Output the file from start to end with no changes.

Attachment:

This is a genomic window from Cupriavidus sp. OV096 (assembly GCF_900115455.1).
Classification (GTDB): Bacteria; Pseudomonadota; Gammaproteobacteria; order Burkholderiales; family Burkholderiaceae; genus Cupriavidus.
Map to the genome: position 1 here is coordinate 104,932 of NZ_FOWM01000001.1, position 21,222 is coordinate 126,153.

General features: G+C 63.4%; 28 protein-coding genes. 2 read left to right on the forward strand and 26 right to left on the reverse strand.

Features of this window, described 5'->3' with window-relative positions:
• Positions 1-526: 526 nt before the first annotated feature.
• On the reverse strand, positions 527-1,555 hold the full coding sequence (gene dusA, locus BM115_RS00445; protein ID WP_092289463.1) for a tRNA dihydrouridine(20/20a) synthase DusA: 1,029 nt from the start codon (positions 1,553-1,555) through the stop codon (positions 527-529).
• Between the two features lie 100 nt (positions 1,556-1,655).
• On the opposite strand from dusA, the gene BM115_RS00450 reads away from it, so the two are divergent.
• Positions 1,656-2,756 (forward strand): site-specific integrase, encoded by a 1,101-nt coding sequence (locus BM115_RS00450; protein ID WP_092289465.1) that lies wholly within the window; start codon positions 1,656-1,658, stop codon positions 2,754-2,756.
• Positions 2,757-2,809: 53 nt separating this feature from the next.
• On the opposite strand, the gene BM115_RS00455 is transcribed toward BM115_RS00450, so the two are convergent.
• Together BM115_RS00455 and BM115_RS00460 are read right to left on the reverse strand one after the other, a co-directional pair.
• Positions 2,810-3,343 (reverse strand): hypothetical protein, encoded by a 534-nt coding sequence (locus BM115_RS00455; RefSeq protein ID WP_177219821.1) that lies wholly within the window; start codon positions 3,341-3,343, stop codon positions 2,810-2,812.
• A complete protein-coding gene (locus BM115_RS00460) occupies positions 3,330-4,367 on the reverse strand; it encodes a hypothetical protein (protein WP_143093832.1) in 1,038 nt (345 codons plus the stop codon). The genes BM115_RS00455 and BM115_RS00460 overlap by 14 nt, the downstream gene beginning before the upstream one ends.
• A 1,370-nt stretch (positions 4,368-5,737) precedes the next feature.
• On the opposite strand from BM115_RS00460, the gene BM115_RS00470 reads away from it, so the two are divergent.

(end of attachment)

This is a genomic window from Cupriavidus sp. OV096 (assembly GCF_900115455.1).
Classification (GTDB): Bacteria; Pseudomonadota; Gammaproteobacteria; order Burkholderiales; family Burkholderiaceae; genus Cupriavidus.
Map to the genome: position 1 here is coordinate 104,932 of NZ_FOWM01000001.1, position 21,222 is coordinate 126,153.

General features: G+C 63.4%; 28 protein-coding genes. 2 read left to right on the forward strand and 26 right to left on the reverse strand.

Features of this window, described 5'->3' with window-relative positions:
• Positions 1-526: 526 nt before the first annotated feature.
• On the reverse strand, positions 527-1,555 hold the full coding sequence (gene dusA, locus BM115_RS00445; protein ID WP_092289463.1) for a tRNA dihydrouridine(20/20a) synthase DusA: 1,029 nt from the start codon (positions 1,553-1,555) through the stop codon (positions 527-529).
• Between the two features lie 100 nt (positions 1,556-1,655).
• On the opposite strand from dusA, the gene BM115_RS00450 reads away from it, so the two are divergent.
• Positions 1,656-2,756 (forward strand): site-specific integrase, encoded by a 1,101-nt coding sequence (locus BM115_RS00450; protein ID WP_092289465.1) that lies wholly within the window; start codon positions 1,656-1,658, stop codon positions 2,754-2,756.
• Positions 2,757-2,809: 53 nt separating this feature from the next.
• On the opposite strand, the gene BM115_RS00455 is transcribed toward BM115_RS00450, so the two are convergent.
• Together BM115_RS00455 and BM115_RS00460 are read right to left on the reverse strand one after the other, a co-directional pair.
• Positions 2,810-3,343 (reverse strand): hypothetical protein, encoded by a 534-nt coding sequence (locus BM115_RS00455; RefSeq protein ID WP_177219821.1) that lies wholly within the window; start codon positions 3,341-3,343, stop codon positions 2,810-2,812.
• A complete protein-coding gene (locus BM115_RS00460) occupies positions 3,330-4,367 on the reverse strand; it encodes a hypothetical protein (protein WP_143093832.1) in 1,038 nt (345 codons plus the stop codon). The genes BM115_RS00455 and BM115_RS00460 overlap by 14 nt, the downstream gene beginning before the upstream one ends.
• A 1,370-nt stretch (positions 4,368-5,737) precedes the next feature.
• On the opposite strand from BM115_RS00460, the gene BM115_RS00470 reads away from it, so the two are divergent.